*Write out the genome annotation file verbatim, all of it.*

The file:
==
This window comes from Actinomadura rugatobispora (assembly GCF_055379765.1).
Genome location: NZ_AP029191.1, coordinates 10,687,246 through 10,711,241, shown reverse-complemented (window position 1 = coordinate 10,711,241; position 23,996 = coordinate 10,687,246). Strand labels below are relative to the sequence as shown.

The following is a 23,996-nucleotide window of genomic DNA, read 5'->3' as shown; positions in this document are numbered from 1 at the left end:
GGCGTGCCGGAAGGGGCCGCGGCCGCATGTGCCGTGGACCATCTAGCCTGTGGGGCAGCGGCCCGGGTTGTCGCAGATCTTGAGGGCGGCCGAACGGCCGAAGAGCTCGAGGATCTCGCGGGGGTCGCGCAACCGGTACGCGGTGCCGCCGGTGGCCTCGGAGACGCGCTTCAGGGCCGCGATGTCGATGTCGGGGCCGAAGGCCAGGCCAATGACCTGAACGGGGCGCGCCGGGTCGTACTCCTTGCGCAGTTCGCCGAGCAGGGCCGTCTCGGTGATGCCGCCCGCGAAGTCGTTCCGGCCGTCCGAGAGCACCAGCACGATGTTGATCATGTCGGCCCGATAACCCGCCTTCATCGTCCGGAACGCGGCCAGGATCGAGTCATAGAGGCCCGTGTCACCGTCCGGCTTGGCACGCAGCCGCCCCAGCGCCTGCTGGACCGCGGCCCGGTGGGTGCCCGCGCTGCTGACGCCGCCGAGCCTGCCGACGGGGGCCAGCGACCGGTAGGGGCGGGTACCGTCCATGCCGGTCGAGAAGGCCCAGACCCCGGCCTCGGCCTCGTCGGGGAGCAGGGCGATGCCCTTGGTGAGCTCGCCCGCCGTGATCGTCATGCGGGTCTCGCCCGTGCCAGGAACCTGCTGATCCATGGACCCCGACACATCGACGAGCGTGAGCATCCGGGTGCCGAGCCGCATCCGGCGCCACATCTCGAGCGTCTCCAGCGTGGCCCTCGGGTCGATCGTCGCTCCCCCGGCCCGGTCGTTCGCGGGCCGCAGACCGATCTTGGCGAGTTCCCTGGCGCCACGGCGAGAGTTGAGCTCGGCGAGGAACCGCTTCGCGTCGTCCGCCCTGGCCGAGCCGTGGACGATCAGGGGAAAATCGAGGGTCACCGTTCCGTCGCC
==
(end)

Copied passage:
This window comes from Actinomadura rugatobispora (assembly GCF_055379765.1).
Genome location: NZ_AP029191.1, coordinates 10,687,246 through 10,711,241, shown reverse-complemented (window position 1 = coordinate 10,711,241; position 23,996 = coordinate 10,687,246). Strand labels below are relative to the sequence as shown.

The following is a 23,996-nucleotide window of genomic DNA, read 5'->3' as shown; positions in this document are numbered from 1 at the left end:
GGCGTGCCGGAAGGGGCCGCGGCCGCATGTGCCGTGGACCATCTAGCCTGTGGGGCAGCGGCCCGGGTTGTCGCAGATCTTGAGGGCGGCCGAACGGCCGAAGAGCTCGAGGATCTCGCGGGGGTCGCGCAACCGGTACGCGGTGCCGCCGGTGGCCTCGGAGACGCGCTTCAGGGCCGCGATGTCGATGTCGGGGCCGAAGGCCAGGCCAATGACCTGAACGGGGCGCGCCGGGTCGTACTCCTTGCGCAGTTCGCCGAGCAGGGCCGTCTCGGTGATGCCGCCCGCGAAGTCGTTCCGGCCGTCCGAGAGCACCAGCACGATGTTGATCATGTCGGCCCGATAACCCGCCTTCATCGTCCGGAACGCGGCCAGGATCGAGTCATAGAGGCCCGTGTCACCGTCCGGCTTGGCACGCAGCCGCCCCAGCGCCTGCTGGACCGCGGCCCGGTGGGTGCCCGCGCTGCTGACGCCGCCGAGCCTGCCGACGGGGGCCAGCGACCGGTAGGGGCGGGTACCGTCCATGCCGGTCGAGAAGGCCCAGACCCCGGCCTCGGCCTCGTCGGGGAGCAGGGCGATGCCCTTGGTGAGCTCGCCCGCCGTGATCGTCATGCGGGTCTCGCCCGTGCCAGGAACCTGCTGATCCATGGACCCCGACACATCGACGAGCGTGAGCATCCGGGTGCCGAGCCGCATCCGGCGCCACATCTCGAGCGTCTCCAGCGTGGCCCTCGGGTCGATCGTCGCTCCCCCGGCCCGGTCGTTCGCGGGCCGCAGACCGATCTTGGCGAGTTCCCTGGCGCCACGGCGAGAGTTGAGCTCGGCGAGGAACCGCTTCGCGTCGTCCGCCCTGGCCGAGCCGTGGACGATCAGGGGAAAATCGAGGGTCACCGTTCCGTCGCC